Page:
The constitution and laws following it were approbated by the tzar on November 17, 1910. The ceremony was held and attended by all members of government, higher government representatives, religious representatives, and many other notable people. The acclamation was read by Marjan Varešanin who briefly announced the new changes in the country and read the tzar's decree on establishing the new Constitution.

Structure[edit]

The Bosnian Council started its work on February 20, 1910. It consisted of members belonging to different social, confessional, and regional groups. The Bosnian Council, unlike other representative institutions in the monarchy, did not have an established domestic tradition. According to Council's order the members belonged to three groups, differing by religion. Within these groups there was another grouping according to the social status of members:

  1. Aristocrats and intellectuals
  2. Urban group
  3. Rural group

The national government suggested electing one delegate per 25,000 citizens. The 1895 census showed a population of 1,568,092 citizens, of whom 548,632 were Muslims, 627,246 Orthodox and 334,142 Catholics. According to the data the Council had 72 delegates, 16 of whom were Catholics, 24 Muslims, 31 Orthodox and only one Jew. All male citizens of Bosnia and Herzegovina who were over the age of 24 and lived in Bosnia and Herzegovina for more than a year had the active right to vote. Women also had the active right to vote if they paid a land tax of 140 kronen or more. A passive right to vote belonged to all males older than 30 years of age who enjoyed citizen's rights.

In reality the situation was different. It was highly dependent on group and confession. An equal balance was established for all three religious groups, which was one of the main principles of Austro-Hungarian government in Bosnia and Herzegovina.

A delegate's mandate lasted for five years, and the voters had no right of repeal. The president and vice-president were chosen by the tzar who tried to balance their confessional choice in circular order. Besides the elected members the following members were always introduced:

  • Muslims - Reis, the principal of Muslim's granted lands, Muslim's regional leader from Mostar and the regional leader who was elected the first.
  • Orthodox - four Metropolitans and the president of the Orthodox community
  • Catholics - archbishop and two province members of Franciscan order of Bosnia and Herzegovina
  • Jews - Sephardic rabbi of higher order
  • The president of Supreme Court, the president of Sarajevo attorney chamber, the mayor of nation capital Sarajevo, and the president of Sarajevo trading chamber.

This structure was to ensure the conservative Council. Moreover, the Constitutional article 35 stated that the Council cannot speak with other representatives or make any sort of announcements; the Council's meeting cannot have any outsider delegates, and the Council itself can send delegates to the tzar only after requesting and getting approval.

According to the Constitution, Bosnia and Herzegovina was a unique region with a unique position in the monarchy, thus it was represented as a unique administrative unit - corpus separatum - called a condominium. This legal subjectivity was partly reflected by the Bosnian Council but direct participation on the level with Austria and Hungary was never allowed. National Council was the institution aiming to ensure a better legal and political position of Bosnia within the monarchy. But regardless of all restrictions, Bosnian Council was centre stage of the entire civilian and political life of the country.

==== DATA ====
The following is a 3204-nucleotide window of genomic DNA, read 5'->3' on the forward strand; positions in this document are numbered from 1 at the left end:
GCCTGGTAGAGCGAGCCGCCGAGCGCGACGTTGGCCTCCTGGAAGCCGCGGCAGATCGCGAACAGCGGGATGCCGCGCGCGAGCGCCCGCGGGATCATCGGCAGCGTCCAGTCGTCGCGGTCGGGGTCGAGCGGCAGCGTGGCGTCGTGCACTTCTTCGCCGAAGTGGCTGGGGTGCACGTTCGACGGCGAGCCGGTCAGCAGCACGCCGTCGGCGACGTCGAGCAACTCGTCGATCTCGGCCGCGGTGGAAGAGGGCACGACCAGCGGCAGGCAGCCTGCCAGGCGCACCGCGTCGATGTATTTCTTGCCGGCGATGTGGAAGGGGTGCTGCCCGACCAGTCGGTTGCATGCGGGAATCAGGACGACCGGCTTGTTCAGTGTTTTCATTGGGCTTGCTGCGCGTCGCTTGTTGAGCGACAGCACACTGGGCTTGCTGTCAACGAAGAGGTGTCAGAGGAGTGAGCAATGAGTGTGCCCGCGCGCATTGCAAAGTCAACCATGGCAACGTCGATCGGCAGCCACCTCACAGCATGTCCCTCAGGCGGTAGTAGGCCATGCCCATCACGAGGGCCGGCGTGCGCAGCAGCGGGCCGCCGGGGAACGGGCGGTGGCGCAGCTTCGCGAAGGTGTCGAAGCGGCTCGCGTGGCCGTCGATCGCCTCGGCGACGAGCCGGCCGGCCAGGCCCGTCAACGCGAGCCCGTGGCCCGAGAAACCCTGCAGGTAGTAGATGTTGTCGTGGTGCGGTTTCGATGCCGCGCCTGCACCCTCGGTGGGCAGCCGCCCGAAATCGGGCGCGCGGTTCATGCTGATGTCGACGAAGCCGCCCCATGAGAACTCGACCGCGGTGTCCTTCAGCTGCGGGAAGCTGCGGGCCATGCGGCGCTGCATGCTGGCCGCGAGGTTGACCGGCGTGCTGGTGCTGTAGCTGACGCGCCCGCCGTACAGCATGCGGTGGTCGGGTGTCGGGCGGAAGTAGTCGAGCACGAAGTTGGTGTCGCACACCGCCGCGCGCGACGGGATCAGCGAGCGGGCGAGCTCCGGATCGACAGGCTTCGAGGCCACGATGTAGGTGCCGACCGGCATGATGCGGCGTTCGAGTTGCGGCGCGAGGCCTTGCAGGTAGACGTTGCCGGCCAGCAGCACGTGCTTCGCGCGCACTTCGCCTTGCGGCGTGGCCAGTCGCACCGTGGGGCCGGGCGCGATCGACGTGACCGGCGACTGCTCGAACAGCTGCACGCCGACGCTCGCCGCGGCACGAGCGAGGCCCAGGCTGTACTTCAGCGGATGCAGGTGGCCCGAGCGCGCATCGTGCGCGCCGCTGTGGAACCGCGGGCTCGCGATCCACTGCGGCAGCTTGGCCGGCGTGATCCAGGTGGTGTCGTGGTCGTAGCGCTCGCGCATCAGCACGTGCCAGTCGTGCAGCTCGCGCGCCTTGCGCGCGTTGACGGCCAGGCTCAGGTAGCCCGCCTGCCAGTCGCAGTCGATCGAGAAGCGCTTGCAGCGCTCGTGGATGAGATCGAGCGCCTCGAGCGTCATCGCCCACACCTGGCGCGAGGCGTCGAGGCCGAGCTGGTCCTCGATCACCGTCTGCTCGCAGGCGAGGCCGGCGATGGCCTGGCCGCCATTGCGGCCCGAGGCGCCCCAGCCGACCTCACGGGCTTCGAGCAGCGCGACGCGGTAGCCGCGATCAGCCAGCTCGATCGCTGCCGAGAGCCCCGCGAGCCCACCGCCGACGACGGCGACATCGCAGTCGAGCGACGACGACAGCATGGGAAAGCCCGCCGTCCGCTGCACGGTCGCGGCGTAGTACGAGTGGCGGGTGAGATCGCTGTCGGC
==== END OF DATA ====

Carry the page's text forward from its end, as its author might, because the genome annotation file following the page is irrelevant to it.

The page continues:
First council elections[edit]

The national government held the first council elections on May 18-May 28, 1910. The MNO and MSS negotiated the creation of one unity and sharing the possible mandates. MNO suggested giving six mandates to MSS; this they rejected. After the elections, all 31 Orthodox mandates were given to the SNO, and all 24 Muslim mandates were given to the MNO. The HNZ received 14 out of 16 Catholic places, and the other four went to HKZ led by archbishop Josip Stadler.

A large number of voters took part. In village regions 83% of Muslims, 85% of Orthodox and only 61% of Catholics exercised their vote. Neither MSS nor democrats who voted for Osman Đikić got any seats. The MNO party was so powerful that people refused to listen to Đikić's Smail-aga Ćemalović's speeches.

In the beginning the Council worked on an agreement, but almost in all four of the meetings they had, included Serbian and Croatian arguments of their right over Bosnia and Herzegovina, which started even with the first proposal for the laws of raising post funds. This together with the assassination of Franz Ferdinand led to the abolition of the Bosnian Council. The first World War shortly followed.

Abolishment[edit]

István Tisza

Until World War I, Bosnia and Herzegovina was a separate governing body within the structure of the Austro-Hungarian monarchy. It had a special legal system and a special status in which its citizens were treated as neither Austrians nor Hungarians. Such political subjectivity was mainly reflected through Bosnian Council. But even after the Bosnian Council was abolished, the country still had special legal and political status that was often discussed among the highest representatives of the monarchy.

Stjepan Sarkotić, the governor of Bosnia and Herzegovina during World War I, suggested forming an administrative senate instead of a Bosnian Council that would function as a sort of representative body. The suggestion was rejected with an explanation that Bosnian Council was not abolished and that it would be brought to function again as soon as circumstances changed.

The legal status of Bosnia was seriously considered with an effort to prevent the possible destruction of Austro-Hungary and to obstruct the solution of the Yugoslav question. Austria insisted on the annexing of Bosnia to Austria, while Hungary insisted on annexing it to Hungary. Moreover, various plans for dividing Bosnia among the two countries existed. Hungary would get regions of Banja Luka and Bihać, while Austria would get the remaining regions.

The prime minister of the Hungarian government István Tisza thought that political balance in the Monarchy could only be achieved by annexing Bosnia to Hungary, since Poland was already annexed to Austria. This failed when the Yugoslav orientated politicians of Bosnia and Herzegovina, mainly Serbs and Croats, on September 20, 1918 requested that Bosnian people be allowed to choose their own status. Meanwhile the Yugoslav question was highly active with the goal to form one unified country, Kingdom of Yugoslavia.

See also[edit]

References[edit]